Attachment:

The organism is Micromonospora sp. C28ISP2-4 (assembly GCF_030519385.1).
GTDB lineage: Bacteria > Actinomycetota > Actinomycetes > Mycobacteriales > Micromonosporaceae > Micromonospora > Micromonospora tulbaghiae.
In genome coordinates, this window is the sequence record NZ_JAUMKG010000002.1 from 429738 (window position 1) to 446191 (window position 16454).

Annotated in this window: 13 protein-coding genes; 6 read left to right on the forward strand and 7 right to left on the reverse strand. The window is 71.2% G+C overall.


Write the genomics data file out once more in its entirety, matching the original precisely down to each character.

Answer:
The organism is Micromonospora sp. C28ISP2-4 (assembly GCF_030519385.1).
GTDB lineage: Bacteria > Actinomycetota > Actinomycetes > Mycobacteriales > Micromonosporaceae > Micromonospora > Micromonospora tulbaghiae.
In genome coordinates, this window is the sequence record NZ_JAUMKG010000002.1 from 429738 (window position 1) to 446191 (window position 16454).

Annotated in this window: 13 protein-coding genes; 6 read left to right on the forward strand and 7 right to left on the reverse strand. The window is 71.2% G+C overall.